Numbers are all around us and they inform our lives, but many people think of numbers purely abstractly or as a tool to be used, but this is not the case for many peoples throughout history and even today, and there is no better example of this in the modern context than Gematria.
Gematria is any process in which numerical values are assigned to letters of the Hebrew alphabet. The most common type of arrangement of Gematria is to assign the first ten letters of the Hebrew alphabet the numbers 1-10. Then the next ten letters will be assigned 10-100 going up by 10 each time. Then the final three letters will go from 200-400. From this system many jews contend that special/hidden meaning can be found not only in religious texts but also in the Hebrew language itself. There are many great and expansive surveys of Gematria and if one is interested, they should start here. Instead, with this basic understanding of what Gematria is I believe that we should look at a specific example that shows us how central these ideas can be. Therefore, we will look at the Gematria of a Jewish Funeral.
Numbers and the dead
The funerary process has a few distinct stages. Firstly, is Shmira (guarding) in which one person watches over the body of the deceased and reads to them (usually from the book of Psalms). The number one (represented by the first letter of the Hebrew alphabet Aleph) has strong symbolic value because it represents the unity of God and his indivisibility. The person guarding the body is referred to as Echad (the word for the number one in Hebrew), thus alluding to God. The Hebrew word Echad’s first letter is Aleph which adds even more to its symbolic significance. Next comes the ritual purification of the body (Tahara) in which the body is washed fully before being placed in a casket. Usually, Tahara is performed by three members of a Chevra Kadisha (a Burial society). Three is a significant number here because three represents a division of the sefirot which are aspects\attributes of God in which three attributes together form a self-contained triangle. After the Tahara there is a funeral service in which a eulogy is given (usually by both a family member and a Rabbi). The casket is then accompanied to the cemetery where each family member shovels three scoops of dirt into the ground where the casket lies. Again, we can see the significance of three and its connotations with the sefirot (and its letter Gimel). Stones are usually placed over the grave before a headstone is placed. Then the mourners wash their hands and leave the cemetery to begin the mourning process.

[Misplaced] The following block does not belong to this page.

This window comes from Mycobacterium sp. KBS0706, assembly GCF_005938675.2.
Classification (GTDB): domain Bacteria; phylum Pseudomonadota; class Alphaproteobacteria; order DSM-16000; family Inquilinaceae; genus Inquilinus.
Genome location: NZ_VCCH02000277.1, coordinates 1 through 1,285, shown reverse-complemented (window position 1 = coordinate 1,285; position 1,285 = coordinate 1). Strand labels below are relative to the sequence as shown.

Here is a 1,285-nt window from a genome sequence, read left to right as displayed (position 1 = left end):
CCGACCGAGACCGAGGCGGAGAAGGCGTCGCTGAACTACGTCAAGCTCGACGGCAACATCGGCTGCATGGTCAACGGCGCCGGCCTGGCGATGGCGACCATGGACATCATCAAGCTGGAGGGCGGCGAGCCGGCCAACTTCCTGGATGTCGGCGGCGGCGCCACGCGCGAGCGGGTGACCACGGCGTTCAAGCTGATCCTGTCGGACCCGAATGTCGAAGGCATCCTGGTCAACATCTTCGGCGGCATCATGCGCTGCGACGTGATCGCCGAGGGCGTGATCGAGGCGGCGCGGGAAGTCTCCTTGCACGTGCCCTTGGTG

The payment for the burial is done with these Gematria numbers in mind as well. Many congregations and Rabbis will only except values with these special meanings.
As already mentioned, three and 10x multiples of three (30, 300, 3000, etc.) carry the meaning of the Sefirot. Another example that was already mentioned would be one and 10x multiples of one (10, 100, 1000, etc.) . The value 26 and its 10x multiples (260, 2600, etc.) also have a very important gematria meaning; represent the tetragrammaton the ineffable unspeakable true name of God (with the sum of the letters totaling 26).
Another would be 18 and its multiples representing the word Chai which means life in Hebrew (this number is quite important and is often used in funeral payments as it is said that to honour the dead). A final example would be seven and its multiples represented by the Hebrew letter Zayin which alludes to the seven days of creation in Genesis (all of these are just to name a few).
Even outside of the funerary context many religious Jews will only give payment or take payment in these special Gematria values, and they hold a vary revered place in some religious Jewish communities. People in these communities’ think about these numbers and the letters associated with them not as numbers or letter per se but as fragment of Truth that God has given to the world.
Acres, Kevin, Data integrity patterns of the Torah: A tale of prime, perfect and transcendental numbers (Melbourne,2004).
Lamm, Maurice, The Jewish way in Death and mourning (New York, 2000).
Likkutei Sichot pp.320-350.
Schechter, Solomon et al., ‘Gematria’, Singer, Isidore; et al. (ed.), The Jewish Encyclopedia (New York, 1901-1906) pp.589-592.
Sefer HaArachim 5,1:1-17.show less